I still have a general distrust of automated spam filtering tools, like Akismet for WordPress. The reason for this is, simply, that I worry about false positives. It’s simply too easy still for an automated filter to filter out something that isn’t actually spam. What I’ve been using instead of Akismet, or any similar automated filters, is a two-tiered approach.
The first is a requirement to preview your post before submitting it, which is also useful in helping induce people to edit their own words before posting since editing a post once it’s posted is something only I can do here. This serves a secondary purpose in that it allows for an opportunity to make sure silly typos don’t get posted in your name while still preventing people from coming along later to change what they’ve posted after others have read and responded to it, at least without contacting me to let me know the very good reason you might want something edited.
The second is moderation. Once someone has signed in, posted with that user account, and had that post approved by me, future posts do not go into moderation. This means that anonymous posts always go into moderation but, even after I started allowing anonymous comments, most comments were made with a user account. My desire to avoid false positives on spam filtering in any way keeps me from going back to a policy of only allowing registered users to comment, regardless.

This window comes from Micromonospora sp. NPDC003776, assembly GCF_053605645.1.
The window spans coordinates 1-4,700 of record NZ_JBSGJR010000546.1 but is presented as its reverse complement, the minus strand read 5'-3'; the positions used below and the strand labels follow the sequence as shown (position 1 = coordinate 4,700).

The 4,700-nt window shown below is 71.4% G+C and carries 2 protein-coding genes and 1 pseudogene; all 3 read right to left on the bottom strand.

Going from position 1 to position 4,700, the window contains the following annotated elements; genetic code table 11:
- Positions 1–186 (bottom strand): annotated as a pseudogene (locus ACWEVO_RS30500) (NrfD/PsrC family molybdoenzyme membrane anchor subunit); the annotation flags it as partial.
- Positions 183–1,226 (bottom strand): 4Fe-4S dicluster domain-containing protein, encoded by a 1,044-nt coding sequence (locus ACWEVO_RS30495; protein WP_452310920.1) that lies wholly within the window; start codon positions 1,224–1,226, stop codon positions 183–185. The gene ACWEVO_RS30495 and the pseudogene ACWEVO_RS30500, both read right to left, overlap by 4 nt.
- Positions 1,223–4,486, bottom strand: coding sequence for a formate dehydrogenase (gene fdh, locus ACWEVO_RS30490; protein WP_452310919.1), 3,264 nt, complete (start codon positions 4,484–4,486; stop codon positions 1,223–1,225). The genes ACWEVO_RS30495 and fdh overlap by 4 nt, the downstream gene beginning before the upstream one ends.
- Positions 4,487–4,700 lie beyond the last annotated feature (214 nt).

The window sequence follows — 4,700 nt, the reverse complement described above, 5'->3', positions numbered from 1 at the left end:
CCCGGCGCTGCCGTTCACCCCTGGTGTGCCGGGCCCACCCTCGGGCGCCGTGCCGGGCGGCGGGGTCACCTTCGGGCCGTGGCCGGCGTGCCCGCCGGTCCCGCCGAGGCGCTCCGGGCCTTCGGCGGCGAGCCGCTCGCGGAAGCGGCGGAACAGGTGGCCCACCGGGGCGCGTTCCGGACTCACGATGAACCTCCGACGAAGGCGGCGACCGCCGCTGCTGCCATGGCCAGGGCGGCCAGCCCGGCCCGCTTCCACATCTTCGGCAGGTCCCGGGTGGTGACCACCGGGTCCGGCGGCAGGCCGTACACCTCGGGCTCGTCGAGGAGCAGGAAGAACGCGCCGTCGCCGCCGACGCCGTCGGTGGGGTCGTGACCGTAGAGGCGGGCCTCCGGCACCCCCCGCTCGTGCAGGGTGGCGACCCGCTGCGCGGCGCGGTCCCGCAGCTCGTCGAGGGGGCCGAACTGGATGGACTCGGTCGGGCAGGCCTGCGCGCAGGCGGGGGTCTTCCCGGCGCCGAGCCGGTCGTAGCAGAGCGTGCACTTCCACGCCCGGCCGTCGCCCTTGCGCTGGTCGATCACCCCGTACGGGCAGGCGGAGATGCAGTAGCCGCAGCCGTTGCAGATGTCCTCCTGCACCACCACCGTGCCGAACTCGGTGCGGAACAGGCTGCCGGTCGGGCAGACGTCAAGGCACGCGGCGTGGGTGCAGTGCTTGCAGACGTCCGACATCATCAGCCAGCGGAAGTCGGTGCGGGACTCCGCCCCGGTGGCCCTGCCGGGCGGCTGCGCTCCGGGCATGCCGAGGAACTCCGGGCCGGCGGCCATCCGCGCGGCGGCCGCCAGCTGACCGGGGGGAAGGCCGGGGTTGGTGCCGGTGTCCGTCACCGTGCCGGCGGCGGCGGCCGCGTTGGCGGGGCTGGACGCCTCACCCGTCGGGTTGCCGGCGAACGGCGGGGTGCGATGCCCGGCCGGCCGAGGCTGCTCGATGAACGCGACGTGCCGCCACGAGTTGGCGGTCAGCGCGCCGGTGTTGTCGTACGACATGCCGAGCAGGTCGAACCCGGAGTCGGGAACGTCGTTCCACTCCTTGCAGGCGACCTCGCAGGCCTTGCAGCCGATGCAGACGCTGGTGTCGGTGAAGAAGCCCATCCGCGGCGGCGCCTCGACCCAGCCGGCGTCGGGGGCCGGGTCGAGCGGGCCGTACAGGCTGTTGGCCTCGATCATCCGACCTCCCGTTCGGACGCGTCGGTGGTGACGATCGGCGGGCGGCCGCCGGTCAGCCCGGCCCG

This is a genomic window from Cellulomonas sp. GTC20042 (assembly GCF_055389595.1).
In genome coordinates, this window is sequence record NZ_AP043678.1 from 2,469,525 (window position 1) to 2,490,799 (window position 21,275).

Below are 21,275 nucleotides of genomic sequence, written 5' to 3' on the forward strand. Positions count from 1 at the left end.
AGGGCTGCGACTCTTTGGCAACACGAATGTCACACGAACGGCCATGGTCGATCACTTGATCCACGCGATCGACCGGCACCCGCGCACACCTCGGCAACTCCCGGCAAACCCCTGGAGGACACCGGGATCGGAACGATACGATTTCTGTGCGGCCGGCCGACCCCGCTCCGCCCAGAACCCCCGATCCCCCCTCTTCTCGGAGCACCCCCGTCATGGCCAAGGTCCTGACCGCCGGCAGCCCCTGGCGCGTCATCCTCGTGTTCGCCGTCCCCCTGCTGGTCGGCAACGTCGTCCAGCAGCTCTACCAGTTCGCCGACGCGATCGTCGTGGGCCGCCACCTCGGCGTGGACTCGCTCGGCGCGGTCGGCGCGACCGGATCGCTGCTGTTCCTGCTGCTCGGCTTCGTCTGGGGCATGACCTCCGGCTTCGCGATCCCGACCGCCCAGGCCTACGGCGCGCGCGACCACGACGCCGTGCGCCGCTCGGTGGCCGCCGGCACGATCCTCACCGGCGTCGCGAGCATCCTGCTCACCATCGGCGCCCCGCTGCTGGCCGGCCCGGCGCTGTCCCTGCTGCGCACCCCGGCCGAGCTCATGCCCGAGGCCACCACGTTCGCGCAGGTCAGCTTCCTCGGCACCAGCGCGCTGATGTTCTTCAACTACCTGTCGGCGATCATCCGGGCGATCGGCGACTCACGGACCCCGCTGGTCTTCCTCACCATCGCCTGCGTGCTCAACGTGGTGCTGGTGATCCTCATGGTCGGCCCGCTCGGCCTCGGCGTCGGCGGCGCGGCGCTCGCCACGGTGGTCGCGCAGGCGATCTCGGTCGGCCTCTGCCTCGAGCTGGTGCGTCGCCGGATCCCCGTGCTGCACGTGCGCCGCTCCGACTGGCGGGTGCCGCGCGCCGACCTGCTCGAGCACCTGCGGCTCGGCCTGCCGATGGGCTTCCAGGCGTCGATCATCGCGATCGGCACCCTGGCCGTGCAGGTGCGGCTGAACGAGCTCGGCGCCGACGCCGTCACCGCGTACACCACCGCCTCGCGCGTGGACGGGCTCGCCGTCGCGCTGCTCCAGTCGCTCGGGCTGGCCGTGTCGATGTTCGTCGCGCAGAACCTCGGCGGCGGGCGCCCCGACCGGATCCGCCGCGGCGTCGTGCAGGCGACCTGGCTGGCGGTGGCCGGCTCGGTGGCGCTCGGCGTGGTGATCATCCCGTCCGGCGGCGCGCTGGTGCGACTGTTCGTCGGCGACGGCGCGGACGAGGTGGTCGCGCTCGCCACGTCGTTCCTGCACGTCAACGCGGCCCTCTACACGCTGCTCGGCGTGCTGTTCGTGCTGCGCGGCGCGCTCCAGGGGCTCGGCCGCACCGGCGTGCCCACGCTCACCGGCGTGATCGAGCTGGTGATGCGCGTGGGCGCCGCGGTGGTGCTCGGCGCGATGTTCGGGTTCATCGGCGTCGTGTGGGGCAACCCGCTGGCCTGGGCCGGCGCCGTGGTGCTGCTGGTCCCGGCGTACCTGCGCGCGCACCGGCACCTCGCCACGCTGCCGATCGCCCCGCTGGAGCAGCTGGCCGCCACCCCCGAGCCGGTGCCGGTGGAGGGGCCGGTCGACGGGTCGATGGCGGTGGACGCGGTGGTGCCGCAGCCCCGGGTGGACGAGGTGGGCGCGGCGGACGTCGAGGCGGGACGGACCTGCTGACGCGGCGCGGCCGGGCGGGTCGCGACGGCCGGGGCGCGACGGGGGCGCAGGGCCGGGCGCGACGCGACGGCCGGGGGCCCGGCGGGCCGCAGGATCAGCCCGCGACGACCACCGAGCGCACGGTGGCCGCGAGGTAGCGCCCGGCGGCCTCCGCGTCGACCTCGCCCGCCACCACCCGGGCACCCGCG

I’ve tried out Akismet for a while. I just turned it off today, because it wasn’t actually doing anything useful for me. I found that Akismet dumps everything into what is effectively a moderation queue, with a few changes from the standard moderation queue. First, it deletes everything that’s fifteen days old, which is great for laziness but not so great for eyeballing the list for false positives (and I did find a false positive today). Second, it seems to be incapable of letting me see more than the first 150 items in the list, so if I let it go for too long without checking there may be some false positives that I will never catch. Third, it doesn’t provide me with any email notifications to remind me to check for false positives. Fourth, it has a spiffy marketing name, Akismet.
Aside from those four differences, it does nothing for me that moderation does not. In fact, there are things the WordPress built-in moderation queue does that the Akismet plugin doesn’t, like providing more categories to which I can assign something than “not spam” and “delete”. The interface for the moderation queue is just generally preferable, for me at least — and if I decide I don’t want email notification, I can just turn it off.
Since, after all that, I’ve come to the conclusion Akismet does nothing for me, I’m back to using the standard moderation queue as of today. Hopefully no incoming legitimate comments got thrown out with the bathwater.